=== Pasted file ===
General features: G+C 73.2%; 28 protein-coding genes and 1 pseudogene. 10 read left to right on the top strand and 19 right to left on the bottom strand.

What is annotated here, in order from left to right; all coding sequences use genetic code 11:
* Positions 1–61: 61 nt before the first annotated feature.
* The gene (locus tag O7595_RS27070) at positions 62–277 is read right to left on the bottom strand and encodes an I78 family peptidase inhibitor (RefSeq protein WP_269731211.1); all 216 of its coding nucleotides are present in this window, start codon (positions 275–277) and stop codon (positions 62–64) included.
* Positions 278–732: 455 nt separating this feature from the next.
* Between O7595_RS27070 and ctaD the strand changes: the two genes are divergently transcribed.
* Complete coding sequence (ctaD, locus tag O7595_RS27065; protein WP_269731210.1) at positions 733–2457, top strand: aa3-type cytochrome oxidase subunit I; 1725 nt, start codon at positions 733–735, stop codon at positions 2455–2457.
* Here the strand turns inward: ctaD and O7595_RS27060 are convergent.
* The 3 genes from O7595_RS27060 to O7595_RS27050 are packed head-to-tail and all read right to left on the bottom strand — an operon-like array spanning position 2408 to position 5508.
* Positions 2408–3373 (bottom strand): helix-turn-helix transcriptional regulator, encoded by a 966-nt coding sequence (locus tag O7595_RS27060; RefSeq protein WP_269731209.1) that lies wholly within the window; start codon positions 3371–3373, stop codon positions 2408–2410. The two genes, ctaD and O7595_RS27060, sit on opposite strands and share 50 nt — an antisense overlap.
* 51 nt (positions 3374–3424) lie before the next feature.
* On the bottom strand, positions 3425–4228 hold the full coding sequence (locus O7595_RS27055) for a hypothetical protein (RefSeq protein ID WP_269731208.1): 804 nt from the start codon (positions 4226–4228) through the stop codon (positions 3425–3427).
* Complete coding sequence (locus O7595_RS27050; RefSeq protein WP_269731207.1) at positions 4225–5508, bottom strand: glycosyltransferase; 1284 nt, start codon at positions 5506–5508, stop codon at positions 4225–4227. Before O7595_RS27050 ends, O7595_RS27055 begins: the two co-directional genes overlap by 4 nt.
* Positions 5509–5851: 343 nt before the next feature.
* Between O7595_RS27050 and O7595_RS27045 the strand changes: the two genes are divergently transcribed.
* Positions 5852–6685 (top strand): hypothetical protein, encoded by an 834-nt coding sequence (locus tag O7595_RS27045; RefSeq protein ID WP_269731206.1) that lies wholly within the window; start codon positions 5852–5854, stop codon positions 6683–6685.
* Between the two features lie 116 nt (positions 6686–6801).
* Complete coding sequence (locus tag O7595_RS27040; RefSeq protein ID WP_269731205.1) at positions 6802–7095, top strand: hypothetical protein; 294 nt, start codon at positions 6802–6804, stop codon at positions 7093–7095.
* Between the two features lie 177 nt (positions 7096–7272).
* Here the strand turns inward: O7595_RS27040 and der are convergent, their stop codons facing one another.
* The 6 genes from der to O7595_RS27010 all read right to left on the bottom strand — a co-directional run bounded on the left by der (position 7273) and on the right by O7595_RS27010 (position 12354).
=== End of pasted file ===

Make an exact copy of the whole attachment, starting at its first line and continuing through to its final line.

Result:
General features: G+C 73.2%; 28 protein-coding genes and 1 pseudogene. 10 read left to right on the top strand and 19 right to left on the bottom strand.

What is annotated here, in order from left to right; all coding sequences use genetic code 11:
* Positions 1–61: 61 nt before the first annotated feature.
* The gene (locus tag O7595_RS27070) at positions 62–277 is read right to left on the bottom strand and encodes an I78 family peptidase inhibitor (RefSeq protein WP_269731211.1); all 216 of its coding nucleotides are present in this window, start codon (positions 275–277) and stop codon (positions 62–64) included.
* Positions 278–732: 455 nt separating this feature from the next.
* Between O7595_RS27070 and ctaD the strand changes: the two genes are divergently transcribed.
* Complete coding sequence (ctaD, locus tag O7595_RS27065; protein WP_269731210.1) at positions 733–2457, top strand: aa3-type cytochrome oxidase subunit I; 1725 nt, start codon at positions 733–735, stop codon at positions 2455–2457.
* Here the strand turns inward: ctaD and O7595_RS27060 are convergent.
* The 3 genes from O7595_RS27060 to O7595_RS27050 are packed head-to-tail and all read right to left on the bottom strand — an operon-like array spanning position 2408 to position 5508.
* Positions 2408–3373 (bottom strand): helix-turn-helix transcriptional regulator, encoded by a 966-nt coding sequence (locus tag O7595_RS27060; RefSeq protein WP_269731209.1) that lies wholly within the window; start codon positions 3371–3373, stop codon positions 2408–2410. The two genes, ctaD and O7595_RS27060, sit on opposite strands and share 50 nt — an antisense overlap.
* 51 nt (positions 3374–3424) lie before the next feature.
* On the bottom strand, positions 3425–4228 hold the full coding sequence (locus O7595_RS27055) for a hypothetical protein (RefSeq protein ID WP_269731208.1): 804 nt from the start codon (positions 4226–4228) through the stop codon (positions 3425–3427).
* Complete coding sequence (locus O7595_RS27050; RefSeq protein WP_269731207.1) at positions 4225–5508, bottom strand: glycosyltransferase; 1284 nt, start codon at positions 5506–5508, stop codon at positions 4225–4227. Before O7595_RS27050 ends, O7595_RS27055 begins: the two co-directional genes overlap by 4 nt.
* Positions 5509–5851: 343 nt before the next feature.
* Between O7595_RS27050 and O7595_RS27045 the strand changes: the two genes are divergently transcribed.
* Positions 5852–6685 (top strand): hypothetical protein, encoded by an 834-nt coding sequence (locus tag O7595_RS27045; RefSeq protein ID WP_269731206.1) that lies wholly within the window; start codon positions 5852–5854, stop codon positions 6683–6685.
* Between the two features lie 116 nt (positions 6686–6801).
* Complete coding sequence (locus tag O7595_RS27040; RefSeq protein ID WP_269731205.1) at positions 6802–7095, top strand: hypothetical protein; 294 nt, start codon at positions 6802–6804, stop codon at positions 7093–7095.
* Between the two features lie 177 nt (positions 7096–7272).
* Here the strand turns inward: O7595_RS27040 and der are convergent, their stop codons facing one another.
* The 6 genes from der to O7595_RS27010 all read right to left on the bottom strand — a co-directional run bounded on the left by der (position 7273) and on the right by O7595_RS27010 (position 12354).